If you have doubts, you can supplement their light using LED grow lights.
Make sure the temperature isn’t too hot–otherwise the cloves will stop growing. Keep the temperatures between 60-80 degrees Fahrenheit, but not exceeding 90 degrees.
The next and most important part of growing any plant is watering. You need to make sure that you’re not overwatering or underwatering your garlic plant by checking the moisture of the soil.
Water the soil with a gentle flow until the soil is completely moist without having a layer of water on top.
Another technique to ensure proper watering is to keep adding water until you see water coming out of the bottom of the pot or container.
The soil you’re using should be semi-permeable–which means it should allow water to easily travel through.
As the bulbs grow, you’ll reduce water gradually.
If you’re harvesting garlic bulbs, stop watering when the leaves get dry & fall down–this is usually a week or 2 before you harvest the bulbs. Ceasing watering at that time also avoids staining the bulb skin and helps prevent diseases. Ceasing watering also improves the flavor of the garlic.
If you’re planning to use fertilizer, you should add some fertilizer into the cloves before even planting them.
Fertilized soil can result in earlier germination and lead to faster growth.
Fertilize the soil not more than twice a month when shoots and scapes begin to grow.
Also make sure to spread the fertilizer evenly around the soil.
Harvesting, Curing and Storing
If you continue to treat your garlic well with proper conditions and nutrients, you’ll harvest sooner and your garlic plants will be more productive.
If you’re growing hardneck garlic, you’ll see the growth of scapes–which are the flowering stem–but with softneck garlic, however, you’ll only harvest one large bulb.
Garlic greens & scapes
Within 2 weeks you should have garlic greens.
Allow these shoots to grow 8-10 inches tall, and then start clipping the bent ends.
If you’re growing hardneck garlic, scapes will begin to form around 4 to 6 weeks before the harvesting time for your garlic bulb. It’s best to harvest these scapes before they start to flower to preserve the taste of the scapes, and redirect energy to the growth of the bulb. Clip them off 1 inch from the bulb, and now you’re ready to use them as a flavoring or garnish.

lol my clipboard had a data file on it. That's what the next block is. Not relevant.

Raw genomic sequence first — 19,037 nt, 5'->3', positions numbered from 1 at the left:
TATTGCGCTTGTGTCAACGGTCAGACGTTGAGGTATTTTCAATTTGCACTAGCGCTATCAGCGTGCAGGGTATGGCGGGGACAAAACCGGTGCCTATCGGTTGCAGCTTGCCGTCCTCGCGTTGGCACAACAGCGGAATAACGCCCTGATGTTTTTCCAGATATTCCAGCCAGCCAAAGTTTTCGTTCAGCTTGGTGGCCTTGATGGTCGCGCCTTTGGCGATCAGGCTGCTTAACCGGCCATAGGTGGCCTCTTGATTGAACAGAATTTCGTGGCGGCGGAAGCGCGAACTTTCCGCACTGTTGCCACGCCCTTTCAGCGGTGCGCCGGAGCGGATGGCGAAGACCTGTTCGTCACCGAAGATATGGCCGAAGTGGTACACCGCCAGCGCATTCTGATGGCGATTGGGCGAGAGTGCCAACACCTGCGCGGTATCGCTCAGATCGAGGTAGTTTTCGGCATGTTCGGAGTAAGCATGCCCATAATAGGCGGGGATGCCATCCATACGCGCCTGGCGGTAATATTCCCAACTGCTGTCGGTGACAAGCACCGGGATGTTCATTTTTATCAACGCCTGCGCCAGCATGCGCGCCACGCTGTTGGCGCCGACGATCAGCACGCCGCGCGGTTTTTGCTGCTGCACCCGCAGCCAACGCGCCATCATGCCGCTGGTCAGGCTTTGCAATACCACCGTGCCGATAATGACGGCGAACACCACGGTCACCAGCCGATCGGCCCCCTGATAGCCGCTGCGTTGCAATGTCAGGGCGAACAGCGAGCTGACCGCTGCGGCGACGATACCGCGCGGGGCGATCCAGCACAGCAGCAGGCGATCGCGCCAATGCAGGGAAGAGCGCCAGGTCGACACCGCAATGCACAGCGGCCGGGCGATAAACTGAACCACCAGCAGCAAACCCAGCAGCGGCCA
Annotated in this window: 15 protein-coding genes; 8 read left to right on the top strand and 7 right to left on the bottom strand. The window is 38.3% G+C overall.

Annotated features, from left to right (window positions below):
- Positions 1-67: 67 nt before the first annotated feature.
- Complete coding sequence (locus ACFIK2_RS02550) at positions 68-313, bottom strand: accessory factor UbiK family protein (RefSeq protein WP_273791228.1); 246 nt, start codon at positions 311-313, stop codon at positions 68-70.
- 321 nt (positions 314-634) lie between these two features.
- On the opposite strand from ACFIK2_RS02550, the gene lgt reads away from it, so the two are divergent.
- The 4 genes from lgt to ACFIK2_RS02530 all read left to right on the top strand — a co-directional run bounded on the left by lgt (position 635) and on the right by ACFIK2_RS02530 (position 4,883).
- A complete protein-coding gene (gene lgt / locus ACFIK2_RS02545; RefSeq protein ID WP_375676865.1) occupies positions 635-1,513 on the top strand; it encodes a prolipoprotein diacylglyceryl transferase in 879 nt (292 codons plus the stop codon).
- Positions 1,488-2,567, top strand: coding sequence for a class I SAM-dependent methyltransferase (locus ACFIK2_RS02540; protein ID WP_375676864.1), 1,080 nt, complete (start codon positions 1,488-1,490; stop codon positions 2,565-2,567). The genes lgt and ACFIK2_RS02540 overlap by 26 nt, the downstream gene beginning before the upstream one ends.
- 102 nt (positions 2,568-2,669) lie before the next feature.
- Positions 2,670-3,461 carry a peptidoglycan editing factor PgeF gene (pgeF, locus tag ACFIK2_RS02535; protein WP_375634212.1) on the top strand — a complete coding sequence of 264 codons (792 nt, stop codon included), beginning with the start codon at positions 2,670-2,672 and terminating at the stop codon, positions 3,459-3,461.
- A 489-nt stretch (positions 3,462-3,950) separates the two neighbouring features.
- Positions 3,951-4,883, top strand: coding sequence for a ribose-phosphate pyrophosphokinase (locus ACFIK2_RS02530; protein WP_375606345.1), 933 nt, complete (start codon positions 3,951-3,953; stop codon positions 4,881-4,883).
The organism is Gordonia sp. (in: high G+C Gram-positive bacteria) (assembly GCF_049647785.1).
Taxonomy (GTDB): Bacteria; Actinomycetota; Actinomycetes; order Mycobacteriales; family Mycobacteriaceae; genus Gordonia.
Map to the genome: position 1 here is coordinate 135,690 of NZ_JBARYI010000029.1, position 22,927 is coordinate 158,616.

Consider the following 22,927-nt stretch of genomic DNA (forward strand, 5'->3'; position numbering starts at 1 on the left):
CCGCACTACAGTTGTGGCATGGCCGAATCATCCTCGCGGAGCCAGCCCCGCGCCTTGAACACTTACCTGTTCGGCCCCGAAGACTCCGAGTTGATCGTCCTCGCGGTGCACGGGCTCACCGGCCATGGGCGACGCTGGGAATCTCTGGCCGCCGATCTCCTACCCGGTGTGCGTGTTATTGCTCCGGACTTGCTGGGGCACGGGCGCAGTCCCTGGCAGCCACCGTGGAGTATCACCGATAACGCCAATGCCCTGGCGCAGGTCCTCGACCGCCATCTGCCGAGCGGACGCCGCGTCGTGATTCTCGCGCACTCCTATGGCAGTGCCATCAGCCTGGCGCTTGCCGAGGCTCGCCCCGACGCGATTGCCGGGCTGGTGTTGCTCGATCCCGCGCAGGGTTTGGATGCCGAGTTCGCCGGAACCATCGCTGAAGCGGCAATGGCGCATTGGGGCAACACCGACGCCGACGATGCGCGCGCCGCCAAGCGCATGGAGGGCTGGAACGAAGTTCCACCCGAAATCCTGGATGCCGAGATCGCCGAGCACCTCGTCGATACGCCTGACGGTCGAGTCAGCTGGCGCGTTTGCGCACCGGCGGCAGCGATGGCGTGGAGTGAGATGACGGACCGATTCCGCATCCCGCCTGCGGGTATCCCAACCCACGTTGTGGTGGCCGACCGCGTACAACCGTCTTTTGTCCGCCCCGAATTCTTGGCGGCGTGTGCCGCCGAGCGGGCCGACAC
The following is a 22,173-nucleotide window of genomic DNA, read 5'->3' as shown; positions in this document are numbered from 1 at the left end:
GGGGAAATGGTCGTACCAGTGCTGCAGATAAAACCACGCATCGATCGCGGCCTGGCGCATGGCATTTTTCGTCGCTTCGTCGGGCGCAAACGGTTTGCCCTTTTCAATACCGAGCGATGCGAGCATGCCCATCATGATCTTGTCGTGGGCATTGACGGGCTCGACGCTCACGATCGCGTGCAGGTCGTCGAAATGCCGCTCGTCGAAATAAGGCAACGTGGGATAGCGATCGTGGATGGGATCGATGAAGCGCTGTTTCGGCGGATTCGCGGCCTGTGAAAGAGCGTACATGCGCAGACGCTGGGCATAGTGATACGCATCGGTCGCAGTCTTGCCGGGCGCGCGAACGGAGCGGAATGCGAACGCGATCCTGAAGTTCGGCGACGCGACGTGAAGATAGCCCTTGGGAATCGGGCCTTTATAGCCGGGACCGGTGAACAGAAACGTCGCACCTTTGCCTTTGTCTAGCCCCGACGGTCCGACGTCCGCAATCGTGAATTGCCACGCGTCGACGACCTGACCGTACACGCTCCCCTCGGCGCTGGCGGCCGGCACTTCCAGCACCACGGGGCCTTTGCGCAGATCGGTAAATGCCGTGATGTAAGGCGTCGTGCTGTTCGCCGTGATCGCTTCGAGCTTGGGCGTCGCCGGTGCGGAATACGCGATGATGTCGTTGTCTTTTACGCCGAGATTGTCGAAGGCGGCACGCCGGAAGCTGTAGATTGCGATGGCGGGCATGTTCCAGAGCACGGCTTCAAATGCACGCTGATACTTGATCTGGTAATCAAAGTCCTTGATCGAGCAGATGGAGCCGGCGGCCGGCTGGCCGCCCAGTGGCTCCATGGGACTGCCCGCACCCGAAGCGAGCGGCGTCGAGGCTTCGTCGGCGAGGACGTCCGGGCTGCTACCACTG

It usually takes anywhere between 6-10 months to harvest garlic bulbs, so patience is necessary.
Once the leaves and the foliage start to turn brown or yellow, you need to get ready to harvest your garlic.
Stop watering completely, and keep the garlic in the soil for 2 to 3 weeks.
When you see almost half of the leaves turning brown, check the size of the bulb by brushing away the soil gently around the bulb.
You can also dig up 1 or 2 bulbs to see if they’re ready.
It’s better to harvest too early than too late–you don’t want to harvest mushy, rotten bulbs.
To harvest, simply dig the soil around the bulb and pull the bulb out from the soil.
DO NOT pull from the leaves or scape otherwise, it will damage the cloves in the bulb.
Be careful not to bruise the garlic or tear the garlic skin or it will rot very soon. The skin or wrapping of the garlic should be thick and intact.
Move the garlic bulbs out from any sunlight immediately after unearthing them, and store them in a dark, dry and well-ventilated area.
You can hang them in bundles or tie them with strings during the curing process.
When the whole stalk has turned brown, and the bulb has formed several layers of papery skin, they’re ready for cleaning and storage.
Once the garlic has dried, cut off the stalks about an inch above the bulb. Trim the roots, and wipe off any dirt from the bulb with water and a clean cloth. Remove dirty and broken wrapping but be careful not to remove excess wrapping while cleaning. Check for any rots on the bulb–just throw away any rotting bulbs.
Your bulbs should now be stored in a cool, dry place.
Garlic will keep longest around 32 degrees, but can also be stored for 3-5 months at 60 degrees.